Home Man
Today's Posts

Linux & Unix Commands - Search Man Pages
Man Page or Keyword Search:
Select Section of Man Page:
Select Man Page Repository:

NetBSD 6.1.5 - man page for pclose (netbsd section 3)

POPEN(3)			   BSD Library Functions Manual 			 POPEN(3)

     popen, pclose -- process I/O

     Standard C Library (libc, -lc)

     #include <stdio.h>

     FILE *
     popen(const char *command, const char *type);

     pclose(FILE *stream);

     The popen() function ``opens'' a process by creating an IPC connection, forking, and invok-
     ing the shell.  Historically, popen was implemented with a unidirectional pipe; hence many
     implementations of popen only allow the type argument to specify reading or writing, not
     both.  Since popen is now implemented using sockets, the type may request a bidirectional
     data flow.  The type argument is a pointer to a null-terminated string which must be 'r' for
     reading, 'w' for writing, or 'r+' for reading and writing.  In addition if the character 'e'
     is present in the type string, the file descriptor used internally is set to be closed on

     The command argument is a pointer to a null-terminated string containing a shell command
     line.  This command is passed to /bin/sh using the -c flag; interpretation, if any, is per-
     formed by the shell.

     The return value from popen() is a normal standard I/O stream in all respects save that it
     must be closed with pclose() rather than fclose().  Writing to such a stream writes to the
     standard input of the command; the command's standard output is the same as that of the
     process that called popen(), unless this is altered by the command itself.  Conversely,
     reading from a ``popened'' stream reads the command's standard output, and the command's
     standard input is the same as that of the process that called popen().

     Note that output popen() streams are fully buffered by default.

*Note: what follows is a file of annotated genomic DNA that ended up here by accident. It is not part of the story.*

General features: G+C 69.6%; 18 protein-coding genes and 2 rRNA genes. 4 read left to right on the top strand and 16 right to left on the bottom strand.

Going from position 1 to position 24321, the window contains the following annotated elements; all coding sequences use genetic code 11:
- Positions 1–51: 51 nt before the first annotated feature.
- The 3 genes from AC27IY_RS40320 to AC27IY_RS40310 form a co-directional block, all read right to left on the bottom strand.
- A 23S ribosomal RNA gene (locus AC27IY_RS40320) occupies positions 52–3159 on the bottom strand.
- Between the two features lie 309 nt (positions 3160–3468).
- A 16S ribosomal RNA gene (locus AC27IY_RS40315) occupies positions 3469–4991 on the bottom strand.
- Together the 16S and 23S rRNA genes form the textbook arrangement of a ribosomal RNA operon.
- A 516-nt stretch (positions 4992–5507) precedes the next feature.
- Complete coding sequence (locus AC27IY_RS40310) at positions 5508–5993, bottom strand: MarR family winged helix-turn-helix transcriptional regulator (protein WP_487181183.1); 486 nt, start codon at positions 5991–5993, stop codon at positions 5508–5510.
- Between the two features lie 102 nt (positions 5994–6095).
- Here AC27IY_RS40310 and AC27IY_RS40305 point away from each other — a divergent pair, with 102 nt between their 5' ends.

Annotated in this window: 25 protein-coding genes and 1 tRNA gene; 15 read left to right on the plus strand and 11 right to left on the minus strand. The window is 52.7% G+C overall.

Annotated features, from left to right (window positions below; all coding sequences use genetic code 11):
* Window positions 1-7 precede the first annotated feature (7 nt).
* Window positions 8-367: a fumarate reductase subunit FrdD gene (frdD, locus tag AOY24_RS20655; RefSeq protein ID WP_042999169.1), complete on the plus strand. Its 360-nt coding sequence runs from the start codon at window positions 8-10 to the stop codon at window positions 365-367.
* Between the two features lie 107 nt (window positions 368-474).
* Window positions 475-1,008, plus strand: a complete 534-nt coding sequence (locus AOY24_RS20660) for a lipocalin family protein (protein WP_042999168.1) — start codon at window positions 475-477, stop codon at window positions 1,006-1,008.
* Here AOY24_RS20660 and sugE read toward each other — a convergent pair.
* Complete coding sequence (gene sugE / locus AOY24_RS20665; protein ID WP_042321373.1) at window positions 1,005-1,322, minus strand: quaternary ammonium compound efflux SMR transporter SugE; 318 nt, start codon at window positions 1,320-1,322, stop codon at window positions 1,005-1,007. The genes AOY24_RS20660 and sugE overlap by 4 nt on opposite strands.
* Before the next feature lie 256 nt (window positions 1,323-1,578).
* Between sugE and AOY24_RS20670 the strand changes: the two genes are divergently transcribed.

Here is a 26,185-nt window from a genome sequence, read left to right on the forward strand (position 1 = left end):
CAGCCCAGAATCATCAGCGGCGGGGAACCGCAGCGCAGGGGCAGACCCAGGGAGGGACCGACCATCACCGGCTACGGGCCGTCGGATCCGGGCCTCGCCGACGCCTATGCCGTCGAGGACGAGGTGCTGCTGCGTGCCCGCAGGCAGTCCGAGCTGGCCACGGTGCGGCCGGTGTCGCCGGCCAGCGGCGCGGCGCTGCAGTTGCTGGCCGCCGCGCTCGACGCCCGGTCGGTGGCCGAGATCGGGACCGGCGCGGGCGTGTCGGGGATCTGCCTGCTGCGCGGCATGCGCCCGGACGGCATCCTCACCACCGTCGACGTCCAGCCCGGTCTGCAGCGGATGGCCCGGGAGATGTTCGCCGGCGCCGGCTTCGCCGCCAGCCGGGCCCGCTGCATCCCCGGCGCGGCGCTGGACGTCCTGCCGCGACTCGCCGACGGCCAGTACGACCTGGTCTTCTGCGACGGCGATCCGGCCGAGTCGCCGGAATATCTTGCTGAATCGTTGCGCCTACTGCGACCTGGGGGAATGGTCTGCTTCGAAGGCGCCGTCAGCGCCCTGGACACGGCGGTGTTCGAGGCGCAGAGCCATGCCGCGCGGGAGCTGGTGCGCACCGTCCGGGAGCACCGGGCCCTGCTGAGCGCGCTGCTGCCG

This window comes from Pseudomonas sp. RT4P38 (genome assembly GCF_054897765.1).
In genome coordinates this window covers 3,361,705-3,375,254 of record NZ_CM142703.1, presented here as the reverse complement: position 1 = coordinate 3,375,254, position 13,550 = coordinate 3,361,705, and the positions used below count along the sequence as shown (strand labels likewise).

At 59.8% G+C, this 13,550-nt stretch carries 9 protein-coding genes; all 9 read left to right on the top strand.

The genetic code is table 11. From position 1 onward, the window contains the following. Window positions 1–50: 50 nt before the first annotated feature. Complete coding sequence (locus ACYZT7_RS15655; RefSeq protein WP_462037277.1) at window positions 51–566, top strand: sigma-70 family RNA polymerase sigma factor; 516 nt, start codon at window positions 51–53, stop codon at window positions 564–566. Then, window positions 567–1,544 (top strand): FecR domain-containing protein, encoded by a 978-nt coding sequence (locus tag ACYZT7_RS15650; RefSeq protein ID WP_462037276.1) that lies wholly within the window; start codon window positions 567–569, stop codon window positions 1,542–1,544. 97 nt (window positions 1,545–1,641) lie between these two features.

The pclose() function waits for the associated process to terminate and returns the exit
     status of the command as returned by wait4().

     The popen() function returns NULL if the fork(2), pipe(2), or socketpair(2) calls fail, or
     if it cannot allocate memory.

     The pclose() function returns -1 if stream is not associated with a ``popened'' command, if
     stream has already been ``pclosed'', or if wait4(2) returns an error.

     The popen() function does not reliably set errno.

     sh(1), fork(2), pipe(2), socketpair(2), wait4(2), fclose(3), fflush(3), fopen(3),
     shquote(3), stdio(3), system(3)

     The popen() and pclose() functions conform to IEEE Std 1003.2-1992 (``POSIX.2'').

     A popen() and a pclose() function appeared in Version 7 AT&T UNIX.

     Since the standard input of a command opened for reading shares its seek offset with the
     process that called popen(), if the original process has done a buffered read, the command's
     input position may not be as expected.  Similarly, the output from a command opened for
     writing may become intermingled with that of the original process.  The latter can be
     avoided by calling fflush(3) before popen().

     Failure to execute the shell is indistinguishable from the shell's failure to execute com-
     mand, or an immediate exit of the command.  The only hint is an exit status of 127.

     The popen() argument always calls sh(1), never calls csh(1).

BSD					  June 24, 2011 				      BSD

All times are GMT -4. The time now is 11:04 PM.

Unix & Linux Forums Content Copyrightę1993-2018. All Rights Reserved.
Show Password